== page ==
The Secret Art Sale 2019

I’m really pleased to announce that this weekend I’ll be showing at this year’s Secret Art Sale in Twickenham. It’s an annual show run by, and raising money for, The Environment Trust. This amazing organisation is a nature and heritage conservation charity based in the south east of Britain.

Now in it’s fourth year, this is an exhibition with a twist. All artworks are for sale and are only £40 each. All the money goes directly to the charity and the artist receives nothing. So you can imagine having a quiet time at the show and seeing something you like and getting it for cheap? Well sort of. In reality, it ends up a little less relaxed and a little more frenetic.

The show has been attracting some big names since its inception and this year is no exception. Celebrities and renowned artists show side by side with locals and students. The art is sold anonymously and you only find out who the artist is after purchase. This means you can bag something potentially worth thousands for only pennies. In previous years there have been queues of buyers waiting to get in. This year’s names include  Emma Thompson, Roger McGough, Ken Howard, Peter Davison, and Quentin Blake.

In 2016, in the first ever Secret Art Sale, one of my sketches ended up shown next to Mr Blake’s work. I’m not sure where my art will be this year and I definitely can’t tell you what art I submitted. You’ll have to flick through the catalogue of artworks yourself HERE and try and match what you see to the artists’ biographies HERE.

If you’re in the Twickenham area this weekend then it’s worth having a look. Best arrive early though. The queues of collectors and lucky visitors might beat you to a Melanie Honebone picture before you blink!

Obviously I can’t show you the art I’ve submitted so instead here’s a screengrab of four pieces from the Secret Art Sale catalogue. I think I’ve guessed two of the artists featured here but I’m not sure I should tell you…


Market Value

Last month I carried out a residency at the Workers Gallery in Ynyshir. I asked the question What is it Worth? to try and place a value on my art and the worth of artists. You can read more about that HERE.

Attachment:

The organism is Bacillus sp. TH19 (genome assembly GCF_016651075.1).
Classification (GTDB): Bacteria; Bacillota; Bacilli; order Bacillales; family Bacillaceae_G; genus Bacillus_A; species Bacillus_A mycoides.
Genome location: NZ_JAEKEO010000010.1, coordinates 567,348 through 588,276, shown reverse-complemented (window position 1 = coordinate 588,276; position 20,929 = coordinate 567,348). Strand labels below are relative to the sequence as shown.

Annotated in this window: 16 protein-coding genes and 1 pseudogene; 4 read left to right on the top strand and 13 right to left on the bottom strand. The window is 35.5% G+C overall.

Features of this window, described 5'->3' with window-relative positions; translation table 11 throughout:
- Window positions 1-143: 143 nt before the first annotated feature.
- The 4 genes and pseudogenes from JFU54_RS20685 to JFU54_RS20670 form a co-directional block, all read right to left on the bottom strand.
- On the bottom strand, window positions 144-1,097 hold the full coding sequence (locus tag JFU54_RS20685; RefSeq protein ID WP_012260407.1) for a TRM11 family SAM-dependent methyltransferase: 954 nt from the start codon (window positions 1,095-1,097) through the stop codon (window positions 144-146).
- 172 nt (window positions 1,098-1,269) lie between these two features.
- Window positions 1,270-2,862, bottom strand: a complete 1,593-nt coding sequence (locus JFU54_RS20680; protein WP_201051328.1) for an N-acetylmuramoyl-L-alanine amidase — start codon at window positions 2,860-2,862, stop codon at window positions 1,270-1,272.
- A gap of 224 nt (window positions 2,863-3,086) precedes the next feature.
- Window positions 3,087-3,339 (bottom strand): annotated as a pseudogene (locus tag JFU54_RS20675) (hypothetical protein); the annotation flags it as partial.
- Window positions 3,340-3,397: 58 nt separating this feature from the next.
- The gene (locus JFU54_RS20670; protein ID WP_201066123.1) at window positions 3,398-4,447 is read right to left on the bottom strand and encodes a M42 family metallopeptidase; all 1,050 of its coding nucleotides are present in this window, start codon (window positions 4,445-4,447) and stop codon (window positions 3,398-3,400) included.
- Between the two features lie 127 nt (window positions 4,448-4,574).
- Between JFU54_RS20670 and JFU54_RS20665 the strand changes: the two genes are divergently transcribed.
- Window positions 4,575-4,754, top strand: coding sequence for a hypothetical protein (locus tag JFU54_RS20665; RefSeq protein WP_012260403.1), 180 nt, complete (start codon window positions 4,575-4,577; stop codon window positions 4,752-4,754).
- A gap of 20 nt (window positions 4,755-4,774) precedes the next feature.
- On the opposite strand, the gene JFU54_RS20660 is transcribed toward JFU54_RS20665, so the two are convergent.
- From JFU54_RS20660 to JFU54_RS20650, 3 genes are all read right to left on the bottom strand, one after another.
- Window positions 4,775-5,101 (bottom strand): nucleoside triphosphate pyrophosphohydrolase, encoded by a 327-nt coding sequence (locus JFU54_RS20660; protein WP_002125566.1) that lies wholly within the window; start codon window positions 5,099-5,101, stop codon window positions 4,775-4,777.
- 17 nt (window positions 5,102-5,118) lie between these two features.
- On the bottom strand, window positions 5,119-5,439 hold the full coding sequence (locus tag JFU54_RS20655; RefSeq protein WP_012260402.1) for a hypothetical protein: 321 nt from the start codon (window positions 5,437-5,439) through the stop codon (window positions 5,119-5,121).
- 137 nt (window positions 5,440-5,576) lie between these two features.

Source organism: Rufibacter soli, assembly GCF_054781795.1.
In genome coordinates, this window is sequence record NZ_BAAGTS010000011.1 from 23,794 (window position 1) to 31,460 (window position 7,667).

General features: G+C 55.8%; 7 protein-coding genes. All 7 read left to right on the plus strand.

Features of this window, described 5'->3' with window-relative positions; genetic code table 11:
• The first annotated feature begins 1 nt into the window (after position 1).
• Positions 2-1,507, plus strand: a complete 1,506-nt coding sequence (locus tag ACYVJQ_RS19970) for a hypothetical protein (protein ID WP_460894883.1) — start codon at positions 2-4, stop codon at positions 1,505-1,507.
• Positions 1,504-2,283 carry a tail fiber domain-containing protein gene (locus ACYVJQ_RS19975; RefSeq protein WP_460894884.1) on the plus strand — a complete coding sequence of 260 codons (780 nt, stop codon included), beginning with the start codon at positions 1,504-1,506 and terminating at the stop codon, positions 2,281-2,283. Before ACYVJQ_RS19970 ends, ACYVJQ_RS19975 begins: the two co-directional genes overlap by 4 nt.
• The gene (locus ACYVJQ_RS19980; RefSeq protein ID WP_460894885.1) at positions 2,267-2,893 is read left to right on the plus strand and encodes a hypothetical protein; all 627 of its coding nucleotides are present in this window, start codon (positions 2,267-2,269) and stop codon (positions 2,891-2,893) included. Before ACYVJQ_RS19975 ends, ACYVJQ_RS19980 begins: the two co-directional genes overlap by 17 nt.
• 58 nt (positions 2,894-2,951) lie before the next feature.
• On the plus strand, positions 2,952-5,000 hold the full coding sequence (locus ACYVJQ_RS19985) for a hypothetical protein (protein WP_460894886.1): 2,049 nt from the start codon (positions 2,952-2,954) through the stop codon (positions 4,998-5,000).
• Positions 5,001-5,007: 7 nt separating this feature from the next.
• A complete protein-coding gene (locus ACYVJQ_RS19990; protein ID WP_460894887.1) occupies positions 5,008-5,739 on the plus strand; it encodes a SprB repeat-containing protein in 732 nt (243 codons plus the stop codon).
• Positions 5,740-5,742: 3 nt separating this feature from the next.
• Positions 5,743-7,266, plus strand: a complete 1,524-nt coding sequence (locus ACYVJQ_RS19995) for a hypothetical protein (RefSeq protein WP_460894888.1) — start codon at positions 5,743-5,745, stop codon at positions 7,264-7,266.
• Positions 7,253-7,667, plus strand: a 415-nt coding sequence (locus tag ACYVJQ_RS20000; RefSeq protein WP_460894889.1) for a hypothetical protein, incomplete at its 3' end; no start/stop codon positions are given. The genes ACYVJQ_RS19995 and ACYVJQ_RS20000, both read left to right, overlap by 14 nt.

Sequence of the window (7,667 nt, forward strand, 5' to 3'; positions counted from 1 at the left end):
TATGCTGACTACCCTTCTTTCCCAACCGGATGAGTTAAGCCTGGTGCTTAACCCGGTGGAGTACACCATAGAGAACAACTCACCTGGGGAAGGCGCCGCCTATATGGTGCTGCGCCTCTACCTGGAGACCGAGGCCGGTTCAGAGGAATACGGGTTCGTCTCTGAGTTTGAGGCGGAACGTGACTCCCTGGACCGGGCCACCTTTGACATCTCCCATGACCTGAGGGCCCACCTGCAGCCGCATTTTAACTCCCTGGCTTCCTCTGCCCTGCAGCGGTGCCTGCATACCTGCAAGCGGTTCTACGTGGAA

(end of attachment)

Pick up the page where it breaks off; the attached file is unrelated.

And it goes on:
Now this artwork is on sale at the gallery for an unspecified amount. This isn’t one of those ‘Price on Application’ deals that is designed to make you feel small. Really, I haven’t put a price on the artwork because I want you to decide on how much you would buy it for.

Let me explain…

Many years ago I asked a gallery if I could exhibit with them. They agreed but there was a very strange clause in the contract. This was a provision that the price set for the art would not change if this art was shown in a different gallery at a later date. I’m not entirely sure what their reasoning was. Perhaps they were thinking that to show the art cheaper elsewhere at a later date would undercut their business. I figured this price rigging was just unfair because different areas of the world have different markets. A pint of milk isn’t even the same price across one town so why should my art be any different? Needless to say, I walked away from the contract.

It got me thinking about fairness and cost. I know what I believe to be a fair price for work done. Minimum wage x hours taken + cost of materials = the very least you should get; but this doesn’t always equate to a realistic price for the buyer. A month making one piece should equal a month’s wages for me, but is there anyone out there prepared to give me a month of their wages in return?

Just who is your buyer and how will you match your craft to their walls? How do you make sure that nobody along the way is exploited? I’ve been to galleries so many times with the aim to buy and the price just isn’t quite right. Is it worse to walk away or to haggle? What makes me a good and fair buyer? I’m not sure if anyone knows the answers to any of these questions because the economics of art is so complicated. Here is an unregulated and unchecked industry run by lots of independent businesses. It’s a fluid landscape full of options and opportunities. Everyone looking to match up location of gallery, a buyer, and a good price, with the subjective craft and skill of the artist. Nobody seems to know the answer as to how they can make this happen so that everyone profits.

So, I am asking visitors to the Workers Gallery to offer a price for my art that they are willing to pay. It’s on the walls now and the price you pay is up to you. Just contact the gallery staff and tell them how much you want to buy it for. Naturally, whoever offers the highest price gets the art. It’s A2 sized, ready framed, and you can read a full artist’s description of how it was made HERE.

I don’t know how long this will be hanging around for. It might be after a few weeks nobody has made an offer beyond a few pennies, in which case this is what my craft is worth. Or it might be that between now and Christmas a steady trickle of offers drives the price up beyond my wildest dreams…

Over to you. What am I worth?
Visit Workers Gallery now at 99 Ynyshir Road, Ynyshir, CF39 0EN